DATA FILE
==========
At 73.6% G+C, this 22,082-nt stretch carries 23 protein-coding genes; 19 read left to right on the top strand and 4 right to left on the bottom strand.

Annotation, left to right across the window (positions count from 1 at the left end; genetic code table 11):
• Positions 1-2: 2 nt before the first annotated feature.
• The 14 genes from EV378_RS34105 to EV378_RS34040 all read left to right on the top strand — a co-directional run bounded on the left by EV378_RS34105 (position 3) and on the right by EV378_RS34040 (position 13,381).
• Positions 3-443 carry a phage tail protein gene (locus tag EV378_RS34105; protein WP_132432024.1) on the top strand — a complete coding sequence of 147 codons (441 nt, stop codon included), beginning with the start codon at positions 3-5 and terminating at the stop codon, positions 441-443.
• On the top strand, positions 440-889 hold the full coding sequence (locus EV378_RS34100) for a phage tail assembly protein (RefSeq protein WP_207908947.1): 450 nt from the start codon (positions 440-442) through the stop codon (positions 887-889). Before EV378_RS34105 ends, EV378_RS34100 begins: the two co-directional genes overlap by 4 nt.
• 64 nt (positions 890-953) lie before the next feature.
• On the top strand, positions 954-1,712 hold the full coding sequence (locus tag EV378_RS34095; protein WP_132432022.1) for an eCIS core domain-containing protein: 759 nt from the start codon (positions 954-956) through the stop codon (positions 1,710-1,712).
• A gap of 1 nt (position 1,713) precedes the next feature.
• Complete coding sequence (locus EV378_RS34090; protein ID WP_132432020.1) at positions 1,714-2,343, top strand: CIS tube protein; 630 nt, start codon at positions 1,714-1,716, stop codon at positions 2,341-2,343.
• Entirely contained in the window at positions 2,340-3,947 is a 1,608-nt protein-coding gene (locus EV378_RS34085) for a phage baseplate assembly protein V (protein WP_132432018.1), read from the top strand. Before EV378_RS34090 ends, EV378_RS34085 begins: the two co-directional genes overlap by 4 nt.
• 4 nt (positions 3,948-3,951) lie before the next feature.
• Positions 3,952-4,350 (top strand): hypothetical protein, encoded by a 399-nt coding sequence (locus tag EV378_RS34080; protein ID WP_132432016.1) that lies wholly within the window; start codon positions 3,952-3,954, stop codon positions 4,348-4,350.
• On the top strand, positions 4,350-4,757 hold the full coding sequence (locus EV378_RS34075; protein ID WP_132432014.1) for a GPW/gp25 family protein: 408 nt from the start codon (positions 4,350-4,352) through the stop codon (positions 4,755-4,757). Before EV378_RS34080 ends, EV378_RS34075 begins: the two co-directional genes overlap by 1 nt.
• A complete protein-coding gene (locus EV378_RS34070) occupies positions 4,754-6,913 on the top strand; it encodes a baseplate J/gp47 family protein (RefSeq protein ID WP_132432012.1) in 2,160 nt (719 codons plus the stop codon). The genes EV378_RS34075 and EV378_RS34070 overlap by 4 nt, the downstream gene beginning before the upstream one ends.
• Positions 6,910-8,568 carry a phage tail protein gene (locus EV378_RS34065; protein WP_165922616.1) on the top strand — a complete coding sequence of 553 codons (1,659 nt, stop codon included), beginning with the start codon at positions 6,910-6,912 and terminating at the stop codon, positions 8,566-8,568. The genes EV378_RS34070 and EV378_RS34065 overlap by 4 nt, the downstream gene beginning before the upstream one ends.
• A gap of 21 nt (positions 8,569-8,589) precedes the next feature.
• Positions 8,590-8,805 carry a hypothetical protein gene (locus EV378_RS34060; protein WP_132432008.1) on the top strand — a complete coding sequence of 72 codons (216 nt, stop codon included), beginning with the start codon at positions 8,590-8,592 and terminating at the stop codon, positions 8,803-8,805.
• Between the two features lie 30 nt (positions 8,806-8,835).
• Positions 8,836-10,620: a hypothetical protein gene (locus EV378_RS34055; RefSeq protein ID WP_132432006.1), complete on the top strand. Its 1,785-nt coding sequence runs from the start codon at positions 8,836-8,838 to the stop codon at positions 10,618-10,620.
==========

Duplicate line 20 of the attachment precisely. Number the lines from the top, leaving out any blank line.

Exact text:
• Positions 8,836-10,620: a hypothetical protein gene (locus EV378_RS34055; RefSeq protein ID WP_132432006.1), complete on the top strand. Its 1,785-nt coding sequence runs from the start codon at positions 8,836-8,838 to the stop codon at positions 10,618-10,620.